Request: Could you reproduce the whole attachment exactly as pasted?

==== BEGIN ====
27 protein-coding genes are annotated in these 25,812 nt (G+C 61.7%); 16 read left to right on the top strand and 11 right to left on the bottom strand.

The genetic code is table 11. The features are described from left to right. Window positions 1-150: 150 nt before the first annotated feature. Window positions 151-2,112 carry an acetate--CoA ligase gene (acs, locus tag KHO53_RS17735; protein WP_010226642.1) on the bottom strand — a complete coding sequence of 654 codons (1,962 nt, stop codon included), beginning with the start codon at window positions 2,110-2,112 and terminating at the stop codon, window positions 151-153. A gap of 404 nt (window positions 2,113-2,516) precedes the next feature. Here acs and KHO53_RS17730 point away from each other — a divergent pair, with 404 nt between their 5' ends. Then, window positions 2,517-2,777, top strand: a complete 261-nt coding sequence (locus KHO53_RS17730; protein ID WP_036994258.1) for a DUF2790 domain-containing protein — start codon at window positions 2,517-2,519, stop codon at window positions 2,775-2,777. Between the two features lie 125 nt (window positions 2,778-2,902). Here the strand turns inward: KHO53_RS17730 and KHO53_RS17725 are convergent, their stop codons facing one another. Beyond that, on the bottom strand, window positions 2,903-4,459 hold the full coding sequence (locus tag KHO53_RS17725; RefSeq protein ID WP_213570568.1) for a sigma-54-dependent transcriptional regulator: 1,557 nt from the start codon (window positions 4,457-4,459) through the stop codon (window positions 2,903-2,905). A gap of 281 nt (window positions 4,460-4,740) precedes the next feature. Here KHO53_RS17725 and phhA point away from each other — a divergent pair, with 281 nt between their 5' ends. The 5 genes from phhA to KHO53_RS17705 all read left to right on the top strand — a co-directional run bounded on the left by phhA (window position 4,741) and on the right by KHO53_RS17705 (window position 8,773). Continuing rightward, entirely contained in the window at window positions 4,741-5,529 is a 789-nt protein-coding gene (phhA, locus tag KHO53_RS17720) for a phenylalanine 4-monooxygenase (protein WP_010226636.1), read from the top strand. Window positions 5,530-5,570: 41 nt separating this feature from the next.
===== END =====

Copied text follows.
27 protein-coding genes are annotated in these 25,812 nt (G+C 61.7%); 16 read left to right on the top strand and 11 right to left on the bottom strand.

The genetic code is table 11. The features are described from left to right. Window positions 1-150: 150 nt before the first annotated feature. Window positions 151-2,112 carry an acetate--CoA ligase gene (acs, locus tag KHO53_RS17735; protein WP_010226642.1) on the bottom strand — a complete coding sequence of 654 codons (1,962 nt, stop codon included), beginning with the start codon at window positions 2,110-2,112 and terminating at the stop codon, window positions 151-153. A gap of 404 nt (window positions 2,113-2,516) precedes the next feature. Here acs and KHO53_RS17730 point away from each other — a divergent pair, with 404 nt between their 5' ends. Then, window positions 2,517-2,777, top strand: a complete 261-nt coding sequence (locus KHO53_RS17730; protein ID WP_036994258.1) for a DUF2790 domain-containing protein — start codon at window positions 2,517-2,519, stop codon at window positions 2,775-2,777. Between the two features lie 125 nt (window positions 2,778-2,902). Here the strand turns inward: KHO53_RS17730 and KHO53_RS17725 are convergent, their stop codons facing one another. Beyond that, on the bottom strand, window positions 2,903-4,459 hold the full coding sequence (locus tag KHO53_RS17725; RefSeq protein ID WP_213570568.1) for a sigma-54-dependent transcriptional regulator: 1,557 nt from the start codon (window positions 4,457-4,459) through the stop codon (window positions 2,903-2,905). A gap of 281 nt (window positions 4,460-4,740) precedes the next feature. Here KHO53_RS17725 and phhA point away from each other — a divergent pair, with 281 nt between their 5' ends. The 5 genes from phhA to KHO53_RS17705 all read left to right on the top strand — a co-directional run bounded on the left by phhA (window position 4,741) and on the right by KHO53_RS17705 (window position 8,773). Continuing rightward, entirely contained in the window at window positions 4,741-5,529 is a 789-nt protein-coding gene (phhA, locus tag KHO53_RS17720) for a phenylalanine 4-monooxygenase (protein WP_010226636.1), read from the top strand. Window positions 5,530-5,570: 41 nt separating this feature from the next.